There are several ways to find the active SQL connections is SQL Server. Let us see few of the simple and quick methods which are using T-SQL queries.
Several years ago, when I started developing applications using SQL Server database, I used SP_WHO as a means of finding the active SQL connections running on a SQL Server. I used SP_WHO especially when there are blocks on the SQL Server to find the blocking and blocked process. Compared to the other methods explained below SP_WHO will have minimum columns, but a quick way to list down the active connections.
Later, I came to know that there is an advanced version of SP_WHO, called as SP_WHO2. Even-though SP_WHO2 is not documented, it has more columns than SP_WHO like CPUTime, DiskIO, ProgramName, etc… These columns give us little more detail on the nature of the SQL Connections.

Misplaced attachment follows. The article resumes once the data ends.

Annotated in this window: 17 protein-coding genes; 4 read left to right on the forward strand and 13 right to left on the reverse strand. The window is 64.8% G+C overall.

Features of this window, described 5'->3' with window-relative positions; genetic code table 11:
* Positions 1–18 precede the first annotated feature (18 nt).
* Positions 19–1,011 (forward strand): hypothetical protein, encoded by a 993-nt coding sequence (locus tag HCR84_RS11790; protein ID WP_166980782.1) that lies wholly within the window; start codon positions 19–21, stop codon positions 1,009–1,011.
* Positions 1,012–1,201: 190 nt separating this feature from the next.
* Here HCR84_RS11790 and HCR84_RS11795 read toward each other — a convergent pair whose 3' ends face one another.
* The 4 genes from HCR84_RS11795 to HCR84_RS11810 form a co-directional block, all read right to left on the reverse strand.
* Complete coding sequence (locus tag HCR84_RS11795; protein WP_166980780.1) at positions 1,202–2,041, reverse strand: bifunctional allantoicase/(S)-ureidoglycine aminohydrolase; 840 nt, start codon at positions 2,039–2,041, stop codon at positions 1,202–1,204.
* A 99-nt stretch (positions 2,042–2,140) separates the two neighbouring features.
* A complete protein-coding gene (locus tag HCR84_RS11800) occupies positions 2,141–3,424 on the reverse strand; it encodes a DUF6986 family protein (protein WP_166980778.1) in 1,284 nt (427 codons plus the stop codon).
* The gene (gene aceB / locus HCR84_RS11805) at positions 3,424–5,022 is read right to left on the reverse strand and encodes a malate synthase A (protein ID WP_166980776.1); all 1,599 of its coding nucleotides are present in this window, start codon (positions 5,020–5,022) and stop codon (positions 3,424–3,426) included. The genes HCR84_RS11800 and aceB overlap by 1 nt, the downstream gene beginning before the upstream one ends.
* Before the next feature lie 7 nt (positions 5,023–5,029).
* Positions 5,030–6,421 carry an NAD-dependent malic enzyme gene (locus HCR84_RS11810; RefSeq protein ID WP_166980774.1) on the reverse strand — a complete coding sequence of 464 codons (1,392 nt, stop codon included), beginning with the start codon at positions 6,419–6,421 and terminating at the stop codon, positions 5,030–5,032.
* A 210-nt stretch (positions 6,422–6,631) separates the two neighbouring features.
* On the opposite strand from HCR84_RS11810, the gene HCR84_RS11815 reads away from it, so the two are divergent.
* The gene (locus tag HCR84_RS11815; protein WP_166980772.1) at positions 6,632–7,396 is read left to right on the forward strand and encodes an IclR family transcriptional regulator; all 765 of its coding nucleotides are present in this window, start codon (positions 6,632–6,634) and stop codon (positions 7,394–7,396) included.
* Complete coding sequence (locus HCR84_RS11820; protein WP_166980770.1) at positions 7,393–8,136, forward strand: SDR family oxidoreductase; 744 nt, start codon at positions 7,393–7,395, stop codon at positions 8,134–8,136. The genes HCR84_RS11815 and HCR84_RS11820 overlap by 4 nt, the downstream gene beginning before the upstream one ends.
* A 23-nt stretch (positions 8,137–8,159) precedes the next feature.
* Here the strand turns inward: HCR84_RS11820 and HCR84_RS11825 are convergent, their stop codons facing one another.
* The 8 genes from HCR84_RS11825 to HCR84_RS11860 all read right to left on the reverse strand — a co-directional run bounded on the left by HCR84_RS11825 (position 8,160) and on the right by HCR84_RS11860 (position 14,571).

Another wonderful method to find the active SQL connections is by using the system compatibility view SYS.SYSPROCESSES. This view has lot of columns with lot of information which are helpful for you to find out the active sql connections, especially when you want to find the blocked processes. However, this is a backward compatibility view. So instead of using SYS.SYSPROCESSES use the system view SYS.DM_EXEC_SESSIONS which I have explained below. You can get more details about SYS.SYSPROCESSES and its columns at Microsoft Docs.
SELECT * FROM SYS.SYSPROCESSES
SYS.DM_EXEC_SESSIONS is one of the dynamic management views which replaces the old system table sysprocesses. The advantage of SYS.DM_EXEC_SESSIONS is its column is_user_process. Using this column, you can easily filter out the system processes.
SELECT is_user_process, * FROM SYS.DM_EXEC_SESSIONS /* To list down only the user processes */ SELECT * FROM SYS.DM_EXEC_SESSIONS where is_user_process = 1
Nowadays, I’m using SYS.DM_EXEC_SESSIONS for finding the list of active SQL connections.